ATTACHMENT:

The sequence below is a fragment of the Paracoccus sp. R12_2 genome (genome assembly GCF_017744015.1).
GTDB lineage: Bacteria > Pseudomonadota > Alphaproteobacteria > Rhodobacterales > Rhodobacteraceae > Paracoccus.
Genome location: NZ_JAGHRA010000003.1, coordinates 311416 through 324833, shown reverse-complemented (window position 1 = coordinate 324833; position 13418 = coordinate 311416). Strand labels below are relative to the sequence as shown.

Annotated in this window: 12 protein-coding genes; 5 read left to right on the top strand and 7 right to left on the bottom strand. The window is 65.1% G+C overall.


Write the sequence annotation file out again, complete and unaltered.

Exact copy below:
The sequence below is a fragment of the Paracoccus sp. R12_2 genome (genome assembly GCF_017744015.1).
GTDB lineage: Bacteria > Pseudomonadota > Alphaproteobacteria > Rhodobacterales > Rhodobacteraceae > Paracoccus.
Genome location: NZ_JAGHRA010000003.1, coordinates 311416 through 324833, shown reverse-complemented (window position 1 = coordinate 324833; position 13418 = coordinate 311416). Strand labels below are relative to the sequence as shown.

Annotated in this window: 12 protein-coding genes; 5 read left to right on the top strand and 7 right to left on the bottom strand. The window is 65.1% G+C overall.